Rovira's book is an involved but extremely rewarding book, one that delves fully into the complex and sophisticated dialectical processes involved in Kierkegaard's thought . There are two minor points where I take slight issue with Blake and Kierkegaard, both of them involving contextual materials. One of these, in terms of Denmark's social and political history may be entirely due to my own lack of knowledge, though the other, regarding the Moravian contexts of Blake's religious thought does require discussion in such texts that deal with Blake's theological concerns. However, what Rovira does with incredible dedication and perspicacity is to trace through a discourse of profound spiritual and religious attention that does not easily sit well with many current frameworks for discussing Blake's work, largely due to the fact that we tend to over-secularise and simplify the Christian doctrines within which writers such as Blake and Kierkegaard worked. Rovira's reading of Urizen the "Creator-Monarch", dictatorial in his act of fallen generation precisely because he refuses to consider the spiritual engagement of creation that is both the source and recompense of anxiety, is masterful while Blake and Kierkegaard as a whole is a carefully thought-through and argued text.
4 thoughts on “James Rovira – Blake and Kierkegaard: Creation and Anxiety”
Many thanks for your kind, insightful review of my book. I’m gratified that you understand my intent for this work and that you see how I attempted to put the very different parts together, and I’m especially encouraged by your reaction to my specific readings of Blake. That is the point at which my work is most important as a contribution to Blake scholarship.
You do accurately point out two areas of weakness in the book. The first is the historical context covered in the first chapter, which to anyone who reads much in either British or Danish history will already be very familiar, and the second is with my discussion of Gnosticism.
I would say that your observations about the first area of weakness is one expression of a flaw that arises in two or three other areas, and that is insufficient attention to or development of qualifying statements. You’re right that the tensions described in chapter one were widely disseminated in varying degrees across Europe, which I honestly thought I’d mentioned in the paragraph that ends page 9 and begins page 10 — and which I see I seem to have edited out at some point. Even if I hadn’t, it would only be a brief mention, though.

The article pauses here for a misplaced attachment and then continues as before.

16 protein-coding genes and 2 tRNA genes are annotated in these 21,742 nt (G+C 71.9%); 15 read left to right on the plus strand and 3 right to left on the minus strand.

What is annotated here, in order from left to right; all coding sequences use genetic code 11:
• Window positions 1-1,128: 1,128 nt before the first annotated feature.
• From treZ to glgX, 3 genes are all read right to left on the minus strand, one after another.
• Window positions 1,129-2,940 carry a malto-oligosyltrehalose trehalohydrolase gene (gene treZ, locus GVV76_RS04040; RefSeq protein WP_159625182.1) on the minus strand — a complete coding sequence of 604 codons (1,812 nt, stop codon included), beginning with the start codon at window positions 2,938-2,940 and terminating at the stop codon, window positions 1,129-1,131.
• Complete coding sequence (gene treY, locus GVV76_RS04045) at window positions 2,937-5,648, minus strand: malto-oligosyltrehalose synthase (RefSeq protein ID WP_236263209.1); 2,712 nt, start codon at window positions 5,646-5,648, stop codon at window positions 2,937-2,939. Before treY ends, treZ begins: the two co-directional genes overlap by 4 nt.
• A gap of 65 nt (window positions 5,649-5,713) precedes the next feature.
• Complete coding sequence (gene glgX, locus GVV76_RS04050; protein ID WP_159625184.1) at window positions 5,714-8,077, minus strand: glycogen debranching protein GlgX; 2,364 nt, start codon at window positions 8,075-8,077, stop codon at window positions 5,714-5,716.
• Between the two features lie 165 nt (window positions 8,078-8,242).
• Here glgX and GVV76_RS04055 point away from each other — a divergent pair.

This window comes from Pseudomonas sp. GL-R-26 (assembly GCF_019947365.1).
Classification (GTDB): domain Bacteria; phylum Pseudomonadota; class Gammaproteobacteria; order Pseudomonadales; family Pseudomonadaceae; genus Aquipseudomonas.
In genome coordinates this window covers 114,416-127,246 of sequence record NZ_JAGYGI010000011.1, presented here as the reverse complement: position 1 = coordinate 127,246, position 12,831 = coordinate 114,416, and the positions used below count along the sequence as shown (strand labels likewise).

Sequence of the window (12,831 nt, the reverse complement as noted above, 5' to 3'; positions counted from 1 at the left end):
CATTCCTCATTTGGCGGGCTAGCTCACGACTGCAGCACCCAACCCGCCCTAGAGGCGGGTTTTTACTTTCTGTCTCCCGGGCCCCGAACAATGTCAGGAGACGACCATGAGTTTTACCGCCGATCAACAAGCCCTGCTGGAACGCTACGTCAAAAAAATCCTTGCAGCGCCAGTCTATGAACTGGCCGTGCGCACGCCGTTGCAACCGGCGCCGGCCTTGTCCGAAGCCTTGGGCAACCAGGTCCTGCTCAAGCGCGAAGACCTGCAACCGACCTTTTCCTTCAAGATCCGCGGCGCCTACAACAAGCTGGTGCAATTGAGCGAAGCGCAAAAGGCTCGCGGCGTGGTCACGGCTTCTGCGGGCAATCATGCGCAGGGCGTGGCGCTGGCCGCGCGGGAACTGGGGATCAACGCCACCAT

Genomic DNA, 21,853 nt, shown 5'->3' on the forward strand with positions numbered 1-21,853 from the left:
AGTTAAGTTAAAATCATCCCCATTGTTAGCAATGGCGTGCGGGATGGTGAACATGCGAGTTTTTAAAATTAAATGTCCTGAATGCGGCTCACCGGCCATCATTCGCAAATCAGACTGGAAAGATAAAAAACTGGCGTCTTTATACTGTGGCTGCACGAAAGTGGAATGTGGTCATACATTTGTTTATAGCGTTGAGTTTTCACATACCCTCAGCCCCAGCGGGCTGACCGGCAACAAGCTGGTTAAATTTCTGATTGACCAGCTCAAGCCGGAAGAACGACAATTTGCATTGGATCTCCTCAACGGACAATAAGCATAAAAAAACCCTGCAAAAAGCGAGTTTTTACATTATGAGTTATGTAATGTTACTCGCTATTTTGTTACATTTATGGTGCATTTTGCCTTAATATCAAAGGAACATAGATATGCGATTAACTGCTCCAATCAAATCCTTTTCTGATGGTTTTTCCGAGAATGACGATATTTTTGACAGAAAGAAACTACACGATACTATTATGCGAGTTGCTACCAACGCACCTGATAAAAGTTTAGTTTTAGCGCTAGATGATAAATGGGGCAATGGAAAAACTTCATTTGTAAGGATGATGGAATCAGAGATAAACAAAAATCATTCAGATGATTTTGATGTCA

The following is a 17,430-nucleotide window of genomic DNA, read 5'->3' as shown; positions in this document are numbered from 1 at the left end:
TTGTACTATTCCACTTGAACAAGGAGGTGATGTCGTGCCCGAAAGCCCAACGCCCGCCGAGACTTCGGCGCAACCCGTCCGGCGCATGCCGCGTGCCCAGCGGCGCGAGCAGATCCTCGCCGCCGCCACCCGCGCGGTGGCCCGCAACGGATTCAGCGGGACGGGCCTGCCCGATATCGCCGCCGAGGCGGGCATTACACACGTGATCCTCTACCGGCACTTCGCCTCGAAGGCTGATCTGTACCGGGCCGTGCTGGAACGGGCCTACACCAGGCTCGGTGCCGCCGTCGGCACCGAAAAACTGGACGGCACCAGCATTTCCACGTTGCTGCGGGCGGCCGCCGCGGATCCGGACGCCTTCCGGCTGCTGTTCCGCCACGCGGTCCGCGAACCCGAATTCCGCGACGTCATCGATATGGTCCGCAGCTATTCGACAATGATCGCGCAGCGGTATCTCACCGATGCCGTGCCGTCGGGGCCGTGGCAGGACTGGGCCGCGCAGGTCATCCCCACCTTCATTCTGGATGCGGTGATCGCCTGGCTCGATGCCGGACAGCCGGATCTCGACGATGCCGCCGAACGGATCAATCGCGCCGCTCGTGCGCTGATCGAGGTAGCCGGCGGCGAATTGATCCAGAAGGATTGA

The problem that I faced with this chapter is that of audience. I expected many readers like you, who would find the material on English history rather commonplace but the material on Danish history somewhat more interesting — because you’re learning something by reading it. Michael Phillips also had this reaction. But I also expected some readers with no real knowledge of British history either. What to do? I decided that if I was going to err, I should err on the side of inclusion. Now I have to live with it.
The other, more complex subject — that of Blake’s relationship to Gnosticism — needs to be dealt with in an article expanded to the length of my chapter five. I am of course aware of Keri Davies’s excellent and compelling scholarship on Blake’s Moravian background and am convinced by his argument. This was actually a missed opportunity for me, as I could have compared Kierkegaard’s father’s pietist background with Blake’s Moravian background and drawn some interesting conclusions from the comparison.
However, Blake’s Moravian background is not necessarily something that we recognize, or need to, in opposition to the possibility that his general religious orientation was Gnostic. Gnosticism, as it is commonly spoken of today, is not so much an independent religious movement (as, say, the Moravian church is), but a tendency or constellation of tendencies that exist across all religious movements.
I would say there is still a great deal of criticism still current that defines Blake as essentially a Gnostic thinker in some general sense. You can identify these scholars as those who view The First [Book] of Urizen as Blake’s rather literal rewriting of the Judeo-Christian creation narrative rather than commentary on the God of England’s state church as a perversion of it. In this reading, Blake’s view of material nature is generally negative, so that the being who created the material universe is necessarily fallen. This narrative is also Hans Jonas’s summary of the basic gnostic narrative in brief.
My response is that Blake is not a Gnostic thinker because he views material nature as a great work of genius, but that he did appropriate the basic gnostic narrative to comment on England’s state church. Blake is not concerned with material nature in itself, but with a phenomenology of nature dispersed by England’s church/state complex which plays the role of material nature itself in gnostic narratives, trapping the human soul and keeping it separate from the divine.